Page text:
Like shiva with a penchant for electronics

by Carson Reynolds

After returning from a week in Boston and two weeks in Laval and Paris, France, I found that the building across the street no longer existed. This is an entertaining bit of Tokyo, the rate at which the city devours and renews itself. In the five months since I have moved onto my street, on my block alone two buildings have been deconstructed (in the non-philosophical sense) and a new apartment building built in the place of one.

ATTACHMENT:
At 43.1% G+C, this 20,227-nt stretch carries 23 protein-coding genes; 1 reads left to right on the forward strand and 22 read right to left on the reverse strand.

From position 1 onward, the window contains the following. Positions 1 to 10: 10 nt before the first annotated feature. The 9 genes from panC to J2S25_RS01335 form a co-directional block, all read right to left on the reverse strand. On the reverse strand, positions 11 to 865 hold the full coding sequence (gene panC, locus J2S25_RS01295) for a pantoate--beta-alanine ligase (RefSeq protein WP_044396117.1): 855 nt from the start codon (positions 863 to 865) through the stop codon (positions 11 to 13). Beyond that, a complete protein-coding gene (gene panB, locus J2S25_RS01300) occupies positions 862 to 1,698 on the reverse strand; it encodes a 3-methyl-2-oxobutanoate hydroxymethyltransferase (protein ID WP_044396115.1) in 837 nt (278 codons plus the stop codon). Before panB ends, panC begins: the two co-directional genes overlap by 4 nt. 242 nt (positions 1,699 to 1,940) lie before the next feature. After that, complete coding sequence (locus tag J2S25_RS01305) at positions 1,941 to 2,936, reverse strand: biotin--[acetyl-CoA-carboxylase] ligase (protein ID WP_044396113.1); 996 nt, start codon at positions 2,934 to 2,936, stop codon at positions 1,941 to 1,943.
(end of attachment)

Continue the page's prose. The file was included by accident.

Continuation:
My occasion for traveling to Boston was the wedding of my childhood pal Roger. Neither flooding nor fainting could prevent the groom and bride from becoming happily married or the wedding guests from enjoying the reception.

With 48 hours of flying amortized over a few weeks there was plenty of time. And so Roth’s The Human Stain, Golding’s Rites of Passage, Coetzee’s Youth, and Atwood’s Blind Assassin each consumed a bit of it. Each in differently agreeable ways.

Somewhere amongst all that I became a 30-year-old.

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